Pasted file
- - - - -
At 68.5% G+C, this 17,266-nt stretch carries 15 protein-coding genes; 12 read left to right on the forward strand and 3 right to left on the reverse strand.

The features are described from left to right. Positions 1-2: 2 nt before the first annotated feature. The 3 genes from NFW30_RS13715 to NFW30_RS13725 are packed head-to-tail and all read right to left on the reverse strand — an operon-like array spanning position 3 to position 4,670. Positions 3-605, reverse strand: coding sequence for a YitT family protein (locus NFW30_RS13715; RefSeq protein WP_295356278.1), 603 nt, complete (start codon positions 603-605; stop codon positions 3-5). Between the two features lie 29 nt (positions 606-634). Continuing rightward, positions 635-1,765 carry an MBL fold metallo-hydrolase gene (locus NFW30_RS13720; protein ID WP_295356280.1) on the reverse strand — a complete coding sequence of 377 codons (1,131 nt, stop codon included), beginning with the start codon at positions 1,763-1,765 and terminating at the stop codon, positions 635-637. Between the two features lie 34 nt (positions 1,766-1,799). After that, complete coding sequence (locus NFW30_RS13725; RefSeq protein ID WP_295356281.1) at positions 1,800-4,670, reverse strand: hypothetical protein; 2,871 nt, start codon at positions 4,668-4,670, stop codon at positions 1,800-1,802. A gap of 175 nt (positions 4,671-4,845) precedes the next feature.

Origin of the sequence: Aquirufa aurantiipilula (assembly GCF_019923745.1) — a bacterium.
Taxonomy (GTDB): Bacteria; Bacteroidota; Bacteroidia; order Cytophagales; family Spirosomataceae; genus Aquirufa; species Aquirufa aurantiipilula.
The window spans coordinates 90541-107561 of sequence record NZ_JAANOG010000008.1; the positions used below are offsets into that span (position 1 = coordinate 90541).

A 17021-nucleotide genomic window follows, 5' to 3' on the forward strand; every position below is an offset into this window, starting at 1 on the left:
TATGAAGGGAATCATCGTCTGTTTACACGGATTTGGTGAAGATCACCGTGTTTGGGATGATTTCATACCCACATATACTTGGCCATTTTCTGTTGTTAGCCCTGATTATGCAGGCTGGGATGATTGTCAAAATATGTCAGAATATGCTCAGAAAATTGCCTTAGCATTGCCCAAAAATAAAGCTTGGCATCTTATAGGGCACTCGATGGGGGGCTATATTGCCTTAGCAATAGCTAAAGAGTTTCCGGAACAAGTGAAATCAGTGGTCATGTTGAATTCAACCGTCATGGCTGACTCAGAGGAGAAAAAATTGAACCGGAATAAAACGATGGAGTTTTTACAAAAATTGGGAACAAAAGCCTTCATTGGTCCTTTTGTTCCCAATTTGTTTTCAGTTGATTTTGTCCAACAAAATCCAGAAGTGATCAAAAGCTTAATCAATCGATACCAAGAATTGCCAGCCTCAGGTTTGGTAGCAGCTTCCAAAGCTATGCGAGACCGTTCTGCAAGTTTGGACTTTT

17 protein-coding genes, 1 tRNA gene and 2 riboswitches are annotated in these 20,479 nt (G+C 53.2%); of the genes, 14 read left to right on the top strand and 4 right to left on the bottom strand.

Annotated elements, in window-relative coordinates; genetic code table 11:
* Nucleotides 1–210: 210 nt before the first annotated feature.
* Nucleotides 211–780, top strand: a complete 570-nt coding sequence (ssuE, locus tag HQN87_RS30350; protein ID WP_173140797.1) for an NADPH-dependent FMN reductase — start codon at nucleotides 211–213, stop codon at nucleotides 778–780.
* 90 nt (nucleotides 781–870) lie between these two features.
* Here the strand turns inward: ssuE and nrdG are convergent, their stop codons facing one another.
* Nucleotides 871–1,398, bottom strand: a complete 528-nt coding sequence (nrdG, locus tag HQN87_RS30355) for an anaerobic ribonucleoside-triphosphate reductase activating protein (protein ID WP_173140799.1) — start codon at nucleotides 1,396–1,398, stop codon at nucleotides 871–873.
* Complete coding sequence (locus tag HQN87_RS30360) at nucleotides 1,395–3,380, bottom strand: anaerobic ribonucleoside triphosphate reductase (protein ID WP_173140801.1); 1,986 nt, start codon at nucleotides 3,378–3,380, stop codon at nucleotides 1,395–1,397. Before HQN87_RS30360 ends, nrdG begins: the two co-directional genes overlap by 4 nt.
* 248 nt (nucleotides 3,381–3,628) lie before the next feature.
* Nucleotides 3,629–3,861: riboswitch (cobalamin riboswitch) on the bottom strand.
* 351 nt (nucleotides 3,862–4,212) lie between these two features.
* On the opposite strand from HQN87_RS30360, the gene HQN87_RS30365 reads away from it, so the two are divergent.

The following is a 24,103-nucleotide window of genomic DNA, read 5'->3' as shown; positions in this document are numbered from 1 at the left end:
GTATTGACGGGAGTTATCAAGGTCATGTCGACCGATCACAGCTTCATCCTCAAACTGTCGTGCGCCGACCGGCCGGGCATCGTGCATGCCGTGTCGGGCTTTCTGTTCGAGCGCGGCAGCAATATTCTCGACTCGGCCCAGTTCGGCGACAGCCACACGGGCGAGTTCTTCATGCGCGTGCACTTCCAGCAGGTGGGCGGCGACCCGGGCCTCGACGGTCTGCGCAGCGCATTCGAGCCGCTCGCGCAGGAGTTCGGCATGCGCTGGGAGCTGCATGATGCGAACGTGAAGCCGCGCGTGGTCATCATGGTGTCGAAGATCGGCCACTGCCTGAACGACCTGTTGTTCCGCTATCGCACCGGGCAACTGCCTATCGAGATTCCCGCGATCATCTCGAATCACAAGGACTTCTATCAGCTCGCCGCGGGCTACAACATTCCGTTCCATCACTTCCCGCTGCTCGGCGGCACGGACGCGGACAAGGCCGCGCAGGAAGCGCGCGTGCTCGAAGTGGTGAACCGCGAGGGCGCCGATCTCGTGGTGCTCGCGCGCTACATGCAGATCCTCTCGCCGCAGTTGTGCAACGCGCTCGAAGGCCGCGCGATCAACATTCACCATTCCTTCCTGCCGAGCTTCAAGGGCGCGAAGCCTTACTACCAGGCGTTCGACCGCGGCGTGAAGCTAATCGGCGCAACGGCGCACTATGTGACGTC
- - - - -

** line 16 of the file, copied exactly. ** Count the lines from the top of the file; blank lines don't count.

* 248 nt (nucleotides 3,381–3,628) lie before the next feature.